Why teach a dog to tug? Food is just as good (NOT!!!) - German Shepherd Dog Forums
 
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post #1 of 3 (permalink) Old 01-10-2012, 06:49 PM Thread Starter
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Why teach a dog to tug? Food is just as good (NOT!!!)

For those that haven't had a chance to follow Susan Garrett yet:

Quote:
On my blog last week I wrote a two part series of articles I think all dog owners should read.

http://susangarrettdogagility.com/2012/01/the-duration-of-the-tug-sessions/

The topic of these articles is how your tugging style with your dog may be affecting the focus your dog has for you compared to other distractions in his environment.
Since posting the articles I have heard from several of you that you don't believe it is fair to think all dogs should tug. I recognize that some trainers will down play the importance of tugging with your dog but here are a few reasons I feel it is so important;
  1. Interactive Fun. It is something both you and your dog can enjoy. It helps the dog to look to your for his source of fun.
  2. Arousal. Tug is an easy way to get your dog into a "peak state of arousal" -- ready to work, food only trainers have to get the dog physically running to achieve the same results.
  3. Establishing Your Role On the Team. Even if you own a dog strictly for the reason of being a well loved family pet it is important that the dog understand that the two of you are a "team" but that you will be the team leader. You will be the one that tells him to "tug" and you will be the one that tells him to "out" and release the toy every time you ask. In other words you are the "keeper of the joy" all his reinforcement will come through you. Tug games can teach a dog he must respond to every member of the family equally. (*** Please note though, if you have a "problem" dog please consult with a properly accredited behaviorist before working through your individual dog challenges this way. If you have a dog that has tendacies towards human aggression, putting him in a state of arousal may put him over his "tipping point" and you will need experienced supervision to help him!)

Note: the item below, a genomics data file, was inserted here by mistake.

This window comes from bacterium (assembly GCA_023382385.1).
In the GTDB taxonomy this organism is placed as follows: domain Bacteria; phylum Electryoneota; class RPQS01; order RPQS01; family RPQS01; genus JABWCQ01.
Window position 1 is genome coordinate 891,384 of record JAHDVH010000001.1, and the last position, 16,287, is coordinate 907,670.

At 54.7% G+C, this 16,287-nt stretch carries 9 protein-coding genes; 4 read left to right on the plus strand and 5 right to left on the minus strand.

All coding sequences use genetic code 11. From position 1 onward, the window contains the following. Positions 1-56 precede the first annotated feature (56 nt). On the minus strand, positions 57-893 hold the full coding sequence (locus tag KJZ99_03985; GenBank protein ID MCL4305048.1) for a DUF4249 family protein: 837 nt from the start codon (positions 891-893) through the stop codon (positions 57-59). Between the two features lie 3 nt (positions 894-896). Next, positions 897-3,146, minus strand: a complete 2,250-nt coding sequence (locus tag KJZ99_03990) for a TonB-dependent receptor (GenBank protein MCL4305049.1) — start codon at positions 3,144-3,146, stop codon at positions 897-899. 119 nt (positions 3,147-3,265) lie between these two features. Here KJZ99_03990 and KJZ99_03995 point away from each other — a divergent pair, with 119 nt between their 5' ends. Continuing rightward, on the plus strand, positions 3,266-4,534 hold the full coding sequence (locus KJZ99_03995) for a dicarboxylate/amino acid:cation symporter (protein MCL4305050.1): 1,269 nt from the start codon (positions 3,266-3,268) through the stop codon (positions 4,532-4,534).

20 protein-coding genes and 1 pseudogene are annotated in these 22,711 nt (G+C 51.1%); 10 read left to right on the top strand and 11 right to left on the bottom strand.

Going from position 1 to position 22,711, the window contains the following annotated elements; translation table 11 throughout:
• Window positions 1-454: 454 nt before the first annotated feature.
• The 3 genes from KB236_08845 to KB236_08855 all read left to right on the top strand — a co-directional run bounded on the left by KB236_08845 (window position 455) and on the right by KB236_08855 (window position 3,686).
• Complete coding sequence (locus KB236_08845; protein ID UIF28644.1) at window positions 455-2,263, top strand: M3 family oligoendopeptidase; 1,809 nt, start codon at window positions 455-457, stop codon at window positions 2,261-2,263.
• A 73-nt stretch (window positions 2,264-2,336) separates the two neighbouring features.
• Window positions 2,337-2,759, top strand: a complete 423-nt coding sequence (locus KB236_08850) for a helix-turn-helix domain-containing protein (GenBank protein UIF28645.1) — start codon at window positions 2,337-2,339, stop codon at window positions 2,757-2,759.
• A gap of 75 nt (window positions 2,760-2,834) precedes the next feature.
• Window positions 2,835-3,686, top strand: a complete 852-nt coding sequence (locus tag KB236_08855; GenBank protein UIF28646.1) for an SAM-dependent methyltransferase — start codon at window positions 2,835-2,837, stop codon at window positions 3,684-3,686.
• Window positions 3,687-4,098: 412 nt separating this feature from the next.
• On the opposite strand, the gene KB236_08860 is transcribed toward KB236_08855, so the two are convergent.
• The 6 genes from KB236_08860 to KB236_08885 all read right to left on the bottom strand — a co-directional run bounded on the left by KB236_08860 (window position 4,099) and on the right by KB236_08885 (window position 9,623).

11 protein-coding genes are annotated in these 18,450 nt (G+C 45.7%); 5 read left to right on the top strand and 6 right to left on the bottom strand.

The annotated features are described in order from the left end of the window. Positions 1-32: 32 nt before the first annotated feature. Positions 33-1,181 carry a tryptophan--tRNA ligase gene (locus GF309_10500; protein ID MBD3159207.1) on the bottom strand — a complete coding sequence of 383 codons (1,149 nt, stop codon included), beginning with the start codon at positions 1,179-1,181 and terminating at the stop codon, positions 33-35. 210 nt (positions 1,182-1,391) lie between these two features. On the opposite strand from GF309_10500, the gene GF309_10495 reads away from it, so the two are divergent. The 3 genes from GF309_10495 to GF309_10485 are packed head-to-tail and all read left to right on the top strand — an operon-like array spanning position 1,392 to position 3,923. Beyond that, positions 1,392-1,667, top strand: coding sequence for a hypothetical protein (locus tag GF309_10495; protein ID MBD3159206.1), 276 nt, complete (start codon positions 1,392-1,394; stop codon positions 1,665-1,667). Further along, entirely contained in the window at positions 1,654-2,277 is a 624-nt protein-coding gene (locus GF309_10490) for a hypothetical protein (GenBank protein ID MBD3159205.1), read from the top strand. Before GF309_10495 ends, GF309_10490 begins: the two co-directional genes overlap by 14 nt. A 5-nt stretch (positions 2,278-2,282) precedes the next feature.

4. Thoug htful in Drive. Those of us that do sports with our dogs, if our training is successful, there will come a time when the dog LOVES the game so much they may not listen to you as they should. Playing games of tug is the first step to teaching your dog, regardless of how excited he gets, he must always respond to your cues!
  5. Limitations. Working with food alone you are limited in your training each day by the amount the dog can/should eat. This is especially true of small breeds or those that put on weight easily.
  6. More tools in the tool box! Food is a great reinforcer. Personally, with some of my dogsI have had to work very hard to make certain that food is as valuable as tug or work alone. If you have a dog that will happily alternate between food rewards and tug reward you can use THE BEST reinforcement for the skill you are training. I will give you two examples of what I mean (but trust me there are many many more).Distance work for example is best rewarded with a thrown toy -- shaping session which require multiple rewards in a short period of time require food rewards. Yes both skills can be trained with the other rewards but efficiency and effectiveness of training will be diminished.